The internet allows us to connect with more customers than ever, encouraging limitless sales potential. Yet our interconnectedness also means that customers expect your brand to show up in far more places than just your store and website. You’re now responsible for maintaining a presence on social media, in email inboxes, and on various other platforms.
According to Salesforce, 74% of customers report using multiple channels to start and complete a purchase. Offering a cohesive experience on all channels is vital, as 80% of customers say that the experience they get from a company is just as important as its products or services. This is quite a challenge, but there is a solution: omnichannel marketing.
With omnichannel marketing, you can provide a seamless experience to each customer, no matter where you interact with them. By doing so, you can increase engagement, boost loyalty, and ultimately earn more sales. Still, it’s easier said than done. Follow along with our in-depth guide to learn everything you need to get started.
What Is Omnichannel Marketing?
Thanks to the rise of the internet and social media, businesses have a huge range of sales touchpoints. As a business owner, you have to manage the way you interact with customers in brick-and-mortar stores, at events, on your website, through email, via text, and on social media. Plus, you’re connecting with people on several mediums - in person, on mobile devices, and on computers.
Omnichannel marketing allows you to create a seamless shopping experience across all the above channels. You can provide a consistent message from platform to platform, and reflect up-to-date knowledge about a customer’s purchases and preferences regardless of which channel they’re on.
It all works by using data and analytics to help each channel work together. A customer can move from channel to channel across several devices, and your software works to update their information with each touchpoint.
It might sound complex, but multichannel marketing is really just a different framework for your marketing. It uses many of the same tactics you already have in place but amplifies their impacts by creating a more personalized experience. The more you can deliver on this front, the more customer loyalty you stand to gain.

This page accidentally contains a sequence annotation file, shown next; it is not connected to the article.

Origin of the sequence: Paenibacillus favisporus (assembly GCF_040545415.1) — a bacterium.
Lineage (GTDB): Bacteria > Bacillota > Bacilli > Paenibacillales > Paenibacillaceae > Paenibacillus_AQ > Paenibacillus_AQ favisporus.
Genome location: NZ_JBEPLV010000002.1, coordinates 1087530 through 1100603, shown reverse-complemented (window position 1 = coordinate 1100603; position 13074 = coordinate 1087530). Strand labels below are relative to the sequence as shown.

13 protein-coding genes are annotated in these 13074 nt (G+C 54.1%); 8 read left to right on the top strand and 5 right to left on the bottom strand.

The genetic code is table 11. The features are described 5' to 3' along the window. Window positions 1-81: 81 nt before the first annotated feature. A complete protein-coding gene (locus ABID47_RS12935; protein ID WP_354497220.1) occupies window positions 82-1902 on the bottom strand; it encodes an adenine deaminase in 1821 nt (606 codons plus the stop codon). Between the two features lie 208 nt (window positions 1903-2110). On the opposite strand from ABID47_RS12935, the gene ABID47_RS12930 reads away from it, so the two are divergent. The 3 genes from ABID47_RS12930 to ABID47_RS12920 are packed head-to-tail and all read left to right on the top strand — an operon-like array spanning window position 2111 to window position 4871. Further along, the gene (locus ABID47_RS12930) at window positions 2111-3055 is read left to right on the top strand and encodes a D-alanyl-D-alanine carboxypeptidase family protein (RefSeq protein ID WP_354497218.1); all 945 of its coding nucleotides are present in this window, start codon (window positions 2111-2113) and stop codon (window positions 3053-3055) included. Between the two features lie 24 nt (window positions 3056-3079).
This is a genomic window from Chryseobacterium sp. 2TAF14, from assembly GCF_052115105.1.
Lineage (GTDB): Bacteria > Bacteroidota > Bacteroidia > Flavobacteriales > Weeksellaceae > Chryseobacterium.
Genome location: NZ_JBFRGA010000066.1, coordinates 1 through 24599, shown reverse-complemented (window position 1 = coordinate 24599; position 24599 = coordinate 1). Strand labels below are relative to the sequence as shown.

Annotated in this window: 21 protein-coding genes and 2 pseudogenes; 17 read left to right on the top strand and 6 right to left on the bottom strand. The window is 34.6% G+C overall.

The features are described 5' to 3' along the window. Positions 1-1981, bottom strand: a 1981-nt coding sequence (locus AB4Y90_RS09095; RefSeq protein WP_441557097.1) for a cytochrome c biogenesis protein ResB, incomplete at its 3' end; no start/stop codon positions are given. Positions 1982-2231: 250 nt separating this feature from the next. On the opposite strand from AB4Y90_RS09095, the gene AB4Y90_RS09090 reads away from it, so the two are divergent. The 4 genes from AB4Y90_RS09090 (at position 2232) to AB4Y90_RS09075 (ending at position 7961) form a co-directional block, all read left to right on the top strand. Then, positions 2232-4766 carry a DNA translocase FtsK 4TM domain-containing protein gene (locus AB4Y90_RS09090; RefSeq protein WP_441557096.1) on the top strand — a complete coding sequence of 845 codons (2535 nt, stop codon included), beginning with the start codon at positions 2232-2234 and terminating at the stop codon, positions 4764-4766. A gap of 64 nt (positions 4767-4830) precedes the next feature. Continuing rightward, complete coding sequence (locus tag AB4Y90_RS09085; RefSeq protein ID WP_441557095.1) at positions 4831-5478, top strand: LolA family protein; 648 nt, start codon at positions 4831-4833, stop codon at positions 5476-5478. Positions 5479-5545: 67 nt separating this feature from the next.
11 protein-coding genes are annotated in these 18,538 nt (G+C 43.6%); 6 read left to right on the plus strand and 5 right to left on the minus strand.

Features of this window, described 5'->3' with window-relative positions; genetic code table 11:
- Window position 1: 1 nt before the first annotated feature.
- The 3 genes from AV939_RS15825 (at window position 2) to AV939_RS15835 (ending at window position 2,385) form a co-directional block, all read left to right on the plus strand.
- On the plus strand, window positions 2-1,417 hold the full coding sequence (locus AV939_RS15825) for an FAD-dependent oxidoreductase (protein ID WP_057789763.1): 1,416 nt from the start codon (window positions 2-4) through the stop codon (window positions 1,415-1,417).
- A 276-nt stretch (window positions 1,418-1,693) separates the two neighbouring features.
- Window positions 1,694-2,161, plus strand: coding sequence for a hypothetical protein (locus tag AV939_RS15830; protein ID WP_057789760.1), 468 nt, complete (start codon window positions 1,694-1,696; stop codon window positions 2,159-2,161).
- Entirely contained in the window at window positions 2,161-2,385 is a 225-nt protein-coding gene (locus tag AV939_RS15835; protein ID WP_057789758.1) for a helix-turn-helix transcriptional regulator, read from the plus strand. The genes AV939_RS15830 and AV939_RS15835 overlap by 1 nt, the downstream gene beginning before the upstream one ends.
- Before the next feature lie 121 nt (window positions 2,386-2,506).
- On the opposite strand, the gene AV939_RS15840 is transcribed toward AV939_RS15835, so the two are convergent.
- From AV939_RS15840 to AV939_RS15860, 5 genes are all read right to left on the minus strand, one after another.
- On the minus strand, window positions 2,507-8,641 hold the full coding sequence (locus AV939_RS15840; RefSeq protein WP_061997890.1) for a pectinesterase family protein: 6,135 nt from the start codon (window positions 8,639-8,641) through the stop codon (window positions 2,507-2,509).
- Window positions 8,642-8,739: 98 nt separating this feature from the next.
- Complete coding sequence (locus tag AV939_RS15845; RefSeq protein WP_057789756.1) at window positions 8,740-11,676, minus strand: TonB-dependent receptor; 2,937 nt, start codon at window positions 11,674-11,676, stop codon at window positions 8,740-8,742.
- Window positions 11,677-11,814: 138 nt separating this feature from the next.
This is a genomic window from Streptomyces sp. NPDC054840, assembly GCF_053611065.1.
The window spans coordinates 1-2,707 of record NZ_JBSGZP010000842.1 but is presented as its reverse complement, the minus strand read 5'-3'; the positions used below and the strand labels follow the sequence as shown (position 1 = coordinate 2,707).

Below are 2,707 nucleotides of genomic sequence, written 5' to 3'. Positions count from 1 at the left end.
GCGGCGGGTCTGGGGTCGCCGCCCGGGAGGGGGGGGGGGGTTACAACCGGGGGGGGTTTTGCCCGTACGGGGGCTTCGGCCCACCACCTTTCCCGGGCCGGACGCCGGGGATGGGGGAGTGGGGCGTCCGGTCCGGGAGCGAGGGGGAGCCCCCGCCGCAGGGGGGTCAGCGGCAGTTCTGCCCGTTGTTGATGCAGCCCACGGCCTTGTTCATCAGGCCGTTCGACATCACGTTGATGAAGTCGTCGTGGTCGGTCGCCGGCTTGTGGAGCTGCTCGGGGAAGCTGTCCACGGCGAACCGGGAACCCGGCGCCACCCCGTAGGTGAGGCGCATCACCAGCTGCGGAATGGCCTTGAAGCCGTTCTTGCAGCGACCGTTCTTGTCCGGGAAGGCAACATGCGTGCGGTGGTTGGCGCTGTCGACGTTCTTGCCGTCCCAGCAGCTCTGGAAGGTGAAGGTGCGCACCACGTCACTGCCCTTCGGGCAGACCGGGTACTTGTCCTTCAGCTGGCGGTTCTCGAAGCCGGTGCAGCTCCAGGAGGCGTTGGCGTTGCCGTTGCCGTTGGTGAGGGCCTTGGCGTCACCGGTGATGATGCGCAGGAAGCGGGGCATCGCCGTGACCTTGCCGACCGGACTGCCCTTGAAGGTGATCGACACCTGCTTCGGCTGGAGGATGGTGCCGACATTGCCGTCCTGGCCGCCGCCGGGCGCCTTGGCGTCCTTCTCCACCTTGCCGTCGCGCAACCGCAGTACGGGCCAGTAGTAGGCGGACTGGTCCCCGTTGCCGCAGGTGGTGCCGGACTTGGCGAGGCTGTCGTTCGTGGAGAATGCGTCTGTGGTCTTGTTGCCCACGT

What's the Difference Between Omnichannel Marketing and Multichannel Marketing?
Omnichannel marketing aims to create an integrated customer experience across all channels - from social media to ecommerce stores to physical locations. A customer can add an item to their cart after clicking a link on Instagram and then log in on their laptop and find the same item in their shopping cart.
Comparatively, multichannel marketing uses different campaigns on each channel, so users get a different experience depending on which platform they interact with. For example, a retailer might use one tone of voice to connect with TikTok users while offering a completely separate message to people in stores.
Omnichannel marketing is primarily focused on offering a personalized experience to each customer, while multichannel marketing aims to attract new shoppers. Omnichannel is also more flexible, always changing to meet the needs of the customer wherever they are. Meanwhile, multichannel marketing is mostly static and unchanging.
The Benefits of Omnichannel Marketing
When you first get started, omnichannel marketing can seem quite complicated. However, this marketing strategy can be incredibly rewarding, making the effort worthwhile.
Improved Customer Loyalty
Brands with marketing campaigns that involve three or more channels earn a 90% higher retention rate than companies that have a single-channel focus, according to Omnisend.